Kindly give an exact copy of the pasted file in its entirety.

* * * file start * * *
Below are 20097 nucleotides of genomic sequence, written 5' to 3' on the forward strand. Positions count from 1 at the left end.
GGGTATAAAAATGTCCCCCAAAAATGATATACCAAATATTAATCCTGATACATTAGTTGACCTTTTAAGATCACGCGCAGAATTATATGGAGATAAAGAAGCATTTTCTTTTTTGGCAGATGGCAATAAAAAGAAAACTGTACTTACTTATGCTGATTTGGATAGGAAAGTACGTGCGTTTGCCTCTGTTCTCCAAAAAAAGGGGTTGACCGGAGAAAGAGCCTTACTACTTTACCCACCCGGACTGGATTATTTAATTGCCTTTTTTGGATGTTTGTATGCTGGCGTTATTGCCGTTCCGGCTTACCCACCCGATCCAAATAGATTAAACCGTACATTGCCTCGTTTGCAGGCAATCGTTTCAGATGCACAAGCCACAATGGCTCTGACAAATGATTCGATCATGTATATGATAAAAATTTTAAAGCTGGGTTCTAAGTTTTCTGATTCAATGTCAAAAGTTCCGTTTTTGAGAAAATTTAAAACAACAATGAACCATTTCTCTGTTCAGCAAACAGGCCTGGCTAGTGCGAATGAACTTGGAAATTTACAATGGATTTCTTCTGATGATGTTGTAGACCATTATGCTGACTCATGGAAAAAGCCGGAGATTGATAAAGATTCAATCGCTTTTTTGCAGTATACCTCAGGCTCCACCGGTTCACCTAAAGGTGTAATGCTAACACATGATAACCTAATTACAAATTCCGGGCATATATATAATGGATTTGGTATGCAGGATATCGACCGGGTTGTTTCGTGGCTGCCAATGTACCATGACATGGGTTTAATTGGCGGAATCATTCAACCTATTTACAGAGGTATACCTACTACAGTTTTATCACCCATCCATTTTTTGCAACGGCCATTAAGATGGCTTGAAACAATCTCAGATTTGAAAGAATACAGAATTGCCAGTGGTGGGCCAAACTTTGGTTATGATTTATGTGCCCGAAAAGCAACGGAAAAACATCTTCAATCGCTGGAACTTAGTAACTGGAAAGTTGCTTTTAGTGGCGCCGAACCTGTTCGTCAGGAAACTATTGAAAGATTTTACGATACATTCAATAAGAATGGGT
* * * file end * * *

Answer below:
Below are 20097 nucleotides of genomic sequence, written 5' to 3' on the forward strand. Positions count from 1 at the left end.
GGGTATAAAAATGTCCCCCAAAAATGATATACCAAATATTAATCCTGATACATTAGTTGACCTTTTAAGATCACGCGCAGAATTATATGGAGATAAAGAAGCATTTTCTTTTTTGGCAGATGGCAATAAAAAGAAAACTGTACTTACTTATGCTGATTTGGATAGGAAAGTACGTGCGTTTGCCTCTGTTCTCCAAAAAAAGGGGTTGACCGGAGAAAGAGCCTTACTACTTTACCCACCCGGACTGGATTATTTAATTGCCTTTTTTGGATGTTTGTATGCTGGCGTTATTGCCGTTCCGGCTTACCCACCCGATCCAAATAGATTAAACCGTACATTGCCTCGTTTGCAGGCAATCGTTTCAGATGCACAAGCCACAATGGCTCTGACAAATGATTCGATCATGTATATGATAAAAATTTTAAAGCTGGGTTCTAAGTTTTCTGATTCAATGTCAAAAGTTCCGTTTTTGAGAAAATTTAAAACAACAATGAACCATTTCTCTGTTCAGCAAACAGGCCTGGCTAGTGCGAATGAACTTGGAAATTTACAATGGATTTCTTCTGATGATGTTGTAGACCATTATGCTGACTCATGGAAAAAGCCGGAGATTGATAAAGATTCAATCGCTTTTTTGCAGTATACCTCAGGCTCCACCGGTTCACCTAAAGGTGTAATGCTAACACATGATAACCTAATTACAAATTCCGGGCATATATATAATGGATTTGGTATGCAGGATATCGACCGGGTTGTTTCGTGGCTGCCAATGTACCATGACATGGGTTTAATTGGCGGAATCATTCAACCTATTTACAGAGGTATACCTACTACAGTTTTATCACCCATCCATTTTTTGCAACGGCCATTAAGATGGCTTGAAACAATCTCAGATTTGAAAGAATACAGAATTGCCAGTGGTGGGCCAAACTTTGGTTATGATTTATGTGCCCGAAAAGCAACGGAAAAACATCTTCAATCGCTGGAACTTAGTAACTGGAAAGTTGCTTTTAGTGGCGCCGAACCTGTTCGTCAGGAAACTATTGAAAGATTTTACGATACATTCAATAAGAATGGGT